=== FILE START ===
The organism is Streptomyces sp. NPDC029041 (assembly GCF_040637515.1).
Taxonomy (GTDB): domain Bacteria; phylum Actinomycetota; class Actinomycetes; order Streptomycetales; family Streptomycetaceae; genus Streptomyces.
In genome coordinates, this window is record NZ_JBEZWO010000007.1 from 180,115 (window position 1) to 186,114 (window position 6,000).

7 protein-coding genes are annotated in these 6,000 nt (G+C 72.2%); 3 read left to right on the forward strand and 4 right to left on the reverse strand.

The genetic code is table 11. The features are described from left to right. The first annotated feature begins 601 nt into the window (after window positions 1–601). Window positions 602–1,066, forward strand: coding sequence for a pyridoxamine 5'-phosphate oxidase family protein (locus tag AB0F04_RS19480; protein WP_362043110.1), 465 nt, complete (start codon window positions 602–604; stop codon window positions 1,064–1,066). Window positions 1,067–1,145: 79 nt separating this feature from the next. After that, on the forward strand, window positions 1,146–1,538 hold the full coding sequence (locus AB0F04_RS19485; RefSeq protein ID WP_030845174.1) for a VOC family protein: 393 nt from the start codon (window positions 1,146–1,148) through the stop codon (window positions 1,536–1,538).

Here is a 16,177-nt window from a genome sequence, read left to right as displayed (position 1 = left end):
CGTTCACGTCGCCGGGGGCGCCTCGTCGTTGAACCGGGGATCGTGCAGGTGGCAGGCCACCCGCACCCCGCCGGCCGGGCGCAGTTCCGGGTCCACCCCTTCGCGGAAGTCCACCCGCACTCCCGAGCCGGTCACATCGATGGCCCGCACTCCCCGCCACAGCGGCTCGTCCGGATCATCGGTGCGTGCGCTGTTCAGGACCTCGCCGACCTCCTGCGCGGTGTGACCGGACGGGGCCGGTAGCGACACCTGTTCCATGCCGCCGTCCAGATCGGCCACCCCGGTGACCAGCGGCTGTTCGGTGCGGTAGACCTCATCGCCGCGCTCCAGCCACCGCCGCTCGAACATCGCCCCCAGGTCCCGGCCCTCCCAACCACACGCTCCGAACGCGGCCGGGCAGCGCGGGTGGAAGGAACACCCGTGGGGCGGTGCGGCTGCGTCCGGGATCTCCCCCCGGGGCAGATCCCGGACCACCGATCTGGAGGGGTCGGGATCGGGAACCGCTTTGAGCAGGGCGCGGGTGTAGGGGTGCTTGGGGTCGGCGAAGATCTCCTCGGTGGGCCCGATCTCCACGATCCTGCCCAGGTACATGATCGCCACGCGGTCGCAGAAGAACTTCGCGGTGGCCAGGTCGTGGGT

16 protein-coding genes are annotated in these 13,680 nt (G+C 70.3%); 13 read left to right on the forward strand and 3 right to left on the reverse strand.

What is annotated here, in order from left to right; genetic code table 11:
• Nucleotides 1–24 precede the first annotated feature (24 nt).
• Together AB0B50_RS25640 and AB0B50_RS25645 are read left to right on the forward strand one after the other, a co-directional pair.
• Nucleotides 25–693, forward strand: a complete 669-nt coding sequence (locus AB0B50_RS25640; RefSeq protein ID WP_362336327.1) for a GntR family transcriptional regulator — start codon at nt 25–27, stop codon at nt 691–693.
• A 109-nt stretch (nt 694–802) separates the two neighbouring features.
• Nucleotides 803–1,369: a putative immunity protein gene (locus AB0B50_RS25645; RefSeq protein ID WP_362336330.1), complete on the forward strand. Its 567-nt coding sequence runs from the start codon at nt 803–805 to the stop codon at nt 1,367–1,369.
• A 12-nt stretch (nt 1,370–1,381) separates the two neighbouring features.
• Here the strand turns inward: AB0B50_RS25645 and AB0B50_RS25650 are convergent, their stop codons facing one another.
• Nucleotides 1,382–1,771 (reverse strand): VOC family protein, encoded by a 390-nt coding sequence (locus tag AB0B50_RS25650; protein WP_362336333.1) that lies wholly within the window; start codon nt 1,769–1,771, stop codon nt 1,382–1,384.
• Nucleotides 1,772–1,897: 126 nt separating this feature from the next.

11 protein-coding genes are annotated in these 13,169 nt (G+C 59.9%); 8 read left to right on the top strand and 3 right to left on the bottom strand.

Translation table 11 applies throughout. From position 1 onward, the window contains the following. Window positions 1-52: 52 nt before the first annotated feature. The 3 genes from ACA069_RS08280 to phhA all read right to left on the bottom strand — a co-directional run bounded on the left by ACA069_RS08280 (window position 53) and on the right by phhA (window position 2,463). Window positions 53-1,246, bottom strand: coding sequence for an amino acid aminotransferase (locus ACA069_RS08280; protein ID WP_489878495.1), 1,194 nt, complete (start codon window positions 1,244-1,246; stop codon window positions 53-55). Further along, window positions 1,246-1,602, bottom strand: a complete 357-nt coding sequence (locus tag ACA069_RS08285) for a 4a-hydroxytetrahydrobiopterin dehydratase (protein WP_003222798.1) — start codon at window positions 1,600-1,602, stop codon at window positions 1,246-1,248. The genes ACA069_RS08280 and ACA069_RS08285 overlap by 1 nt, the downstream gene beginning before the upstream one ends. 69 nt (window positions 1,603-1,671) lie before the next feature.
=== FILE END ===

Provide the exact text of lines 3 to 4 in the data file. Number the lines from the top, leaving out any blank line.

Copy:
In genome coordinates, this window is record NZ_JBEZWO010000007.1 from 180,115 (window position 1) to 186,114 (window position 6,000).

7 protein-coding genes are annotated in these 6,000 nt (G+C 72.2%); 3 read left to right on the forward strand and 4 right to left on the reverse strand.